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Mapping malaria risk in Africa leads to more effective malaria control

Page history last edited by Rosemary 8 years, 4 months ago

Mapping malaria risk in Africa leads to more effective malaria control

Dedicated African scientists have helped to collect data on malaria that was in danger of being lost and to provide an atlas of malaria in Africa that will allow rational and targeted implementation of malaria control across the continent. Before they began their work, detailed mapping of malaria risk and endemicity had never been done in Africa, and accurate estimates of malaria at regional or district levels remained largely unknown, making it impossible to rationalize allocation of limited resources for malaria control.

Sub-Saharan Africa carries the highest per capita burden of disease in the world, and malaria is the single most important cause. Of global deaths attributed to malaria, 90% occur in sub-Saharan Africa. While recent advances in public health offer new opportunities to reduce the disease burden significantly, many factors - especially endemicity - affect the choice of control methods.

The MARA/ARMA (Mapping malaria risk in Africa) collaboration was begun in 1999 to provide an atlas of malaria for Africa. A group of dedicated African scientists, based at institutions across Africa, worked co-operatively towards achieving the overall objectives of mapping malaria risk in Africa, providing information to national and international decision-makers, and developing a capacity in malaria/health GIS.

Through their collaboration, more than 10 000 data points were collected from published and unpublished sources, through literature searches and country visits. The collated data base alone represents decades of malaria research in Africa, much of which was on the verge of being lost and forgotten, and certainly not being used.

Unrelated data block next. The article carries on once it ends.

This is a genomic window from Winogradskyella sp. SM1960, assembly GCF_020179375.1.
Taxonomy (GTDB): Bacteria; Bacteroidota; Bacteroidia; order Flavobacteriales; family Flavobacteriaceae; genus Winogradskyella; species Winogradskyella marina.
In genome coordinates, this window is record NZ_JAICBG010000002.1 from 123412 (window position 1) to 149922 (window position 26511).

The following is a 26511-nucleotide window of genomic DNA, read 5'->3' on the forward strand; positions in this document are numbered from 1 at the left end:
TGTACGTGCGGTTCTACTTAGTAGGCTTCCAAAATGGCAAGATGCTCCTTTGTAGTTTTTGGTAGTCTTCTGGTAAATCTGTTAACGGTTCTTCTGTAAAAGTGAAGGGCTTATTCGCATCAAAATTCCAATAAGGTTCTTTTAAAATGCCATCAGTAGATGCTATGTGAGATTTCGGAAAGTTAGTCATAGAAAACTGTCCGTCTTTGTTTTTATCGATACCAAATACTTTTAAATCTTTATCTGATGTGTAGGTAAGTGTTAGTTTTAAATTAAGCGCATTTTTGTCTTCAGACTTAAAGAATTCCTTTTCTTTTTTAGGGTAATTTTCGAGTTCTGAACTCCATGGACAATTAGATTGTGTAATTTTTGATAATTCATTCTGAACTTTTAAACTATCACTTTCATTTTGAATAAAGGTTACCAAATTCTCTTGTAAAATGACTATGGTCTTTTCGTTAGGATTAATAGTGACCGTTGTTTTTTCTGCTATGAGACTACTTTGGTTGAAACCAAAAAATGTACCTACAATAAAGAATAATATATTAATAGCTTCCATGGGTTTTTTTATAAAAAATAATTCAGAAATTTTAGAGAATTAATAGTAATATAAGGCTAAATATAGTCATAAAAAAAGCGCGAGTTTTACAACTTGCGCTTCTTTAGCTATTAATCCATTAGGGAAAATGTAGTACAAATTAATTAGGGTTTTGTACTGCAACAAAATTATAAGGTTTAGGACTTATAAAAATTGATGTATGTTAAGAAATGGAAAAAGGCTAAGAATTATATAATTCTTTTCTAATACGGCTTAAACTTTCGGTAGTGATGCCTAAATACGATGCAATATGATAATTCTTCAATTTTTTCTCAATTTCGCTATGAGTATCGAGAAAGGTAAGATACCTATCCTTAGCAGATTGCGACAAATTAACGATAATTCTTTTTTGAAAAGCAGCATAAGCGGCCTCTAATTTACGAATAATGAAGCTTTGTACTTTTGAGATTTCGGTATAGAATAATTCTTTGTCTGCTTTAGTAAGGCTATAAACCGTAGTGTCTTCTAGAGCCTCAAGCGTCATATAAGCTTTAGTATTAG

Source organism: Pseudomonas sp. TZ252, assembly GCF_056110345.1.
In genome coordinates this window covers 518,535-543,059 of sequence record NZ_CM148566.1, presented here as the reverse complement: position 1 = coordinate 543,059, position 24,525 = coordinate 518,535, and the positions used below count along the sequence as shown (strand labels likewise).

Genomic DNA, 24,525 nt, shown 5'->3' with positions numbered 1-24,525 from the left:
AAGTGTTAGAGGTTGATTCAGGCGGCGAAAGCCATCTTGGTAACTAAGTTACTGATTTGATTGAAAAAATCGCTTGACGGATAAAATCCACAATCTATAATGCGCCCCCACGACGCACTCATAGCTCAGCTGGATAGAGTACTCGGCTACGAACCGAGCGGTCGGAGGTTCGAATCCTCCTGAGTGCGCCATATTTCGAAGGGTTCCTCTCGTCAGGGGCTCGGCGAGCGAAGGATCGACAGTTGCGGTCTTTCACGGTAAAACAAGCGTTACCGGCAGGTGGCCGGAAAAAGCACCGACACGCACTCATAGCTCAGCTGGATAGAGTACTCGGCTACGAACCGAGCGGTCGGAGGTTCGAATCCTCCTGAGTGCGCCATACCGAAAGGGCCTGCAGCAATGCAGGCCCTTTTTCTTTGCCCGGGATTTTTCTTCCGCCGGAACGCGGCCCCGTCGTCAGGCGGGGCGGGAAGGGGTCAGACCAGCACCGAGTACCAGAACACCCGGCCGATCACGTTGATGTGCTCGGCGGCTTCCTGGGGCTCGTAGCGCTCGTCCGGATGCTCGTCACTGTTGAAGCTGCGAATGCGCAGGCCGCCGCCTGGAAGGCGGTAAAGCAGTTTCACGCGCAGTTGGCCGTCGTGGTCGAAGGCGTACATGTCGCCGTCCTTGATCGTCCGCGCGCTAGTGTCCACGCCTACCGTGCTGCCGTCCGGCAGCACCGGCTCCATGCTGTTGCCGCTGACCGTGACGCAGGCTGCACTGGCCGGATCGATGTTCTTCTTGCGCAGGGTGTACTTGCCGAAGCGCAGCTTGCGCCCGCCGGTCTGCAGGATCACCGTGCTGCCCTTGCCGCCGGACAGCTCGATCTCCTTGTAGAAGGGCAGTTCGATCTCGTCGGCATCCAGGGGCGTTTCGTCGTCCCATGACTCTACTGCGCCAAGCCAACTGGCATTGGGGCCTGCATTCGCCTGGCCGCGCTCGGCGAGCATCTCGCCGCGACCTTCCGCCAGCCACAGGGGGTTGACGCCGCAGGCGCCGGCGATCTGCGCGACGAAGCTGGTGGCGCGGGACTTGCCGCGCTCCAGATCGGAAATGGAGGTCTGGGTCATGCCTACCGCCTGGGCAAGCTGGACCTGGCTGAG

MARA/ARMA has provided the first continental maps of malaria distribution and the first evidence-base burden of disease estimates. Most major documents on malaria in Africa now use MARA maps and its BOD figures are now universally used. The Eco-System and Health Analysis Workshop in West Africa produced the first sub-continental malaria transmission risk map in 1999.

MARA/ARMA has made significant steps forward in the geographical modelling of malaria using eco-physiological / climate / GIS (geographical information systems), as well as spatial statistical approaches. MARA/ARMA maps and data allow: appropriate selection of malaria control tools for different settings; a baseline estimate of at-risk or infected people to plan interventions and assessment studies; identification of high-priority areas); rational budgeting (eg. how many cases of malaria can be expected per administrative area); proper timing (eg. when in the year do bed-nets need to be insecticide-treated); and empirical assessment of control interventions (eg. how many people need to be surveyed to demonstrate a certain reduction in malaria).

 

For other stories about malaria, see:

Hedge funds do business against malaria

Cross-border cooperation reduces malaria risk in southern Africa

Malaria Vaccine Initiative works to provide hope for saving lives

Sri Lanka is close to eliminating malaria as a deadly scourge

Ground-breaking malaria findings may aid drug, vaccine development

MalariaEngage hopes social networking will bring funds to African researchers

Cell phone can monitor HIV and malaria patients, test water quality

High speed computer networks kickstart new anti-malarial drug development

Mobile phones and FrontLineSMS help contain malaria in Cambodia

Health care by mobile phone helps parents save childrens’ lives in Congo

New global map shows where malaria could be better controlled, or eliminated

Leaders of Africa’s faith communities work together to prevent malaria deaths

Malaria's bitter pill made sweeter for children

Cheap and simple community-based measures save childrens' lives worldwide

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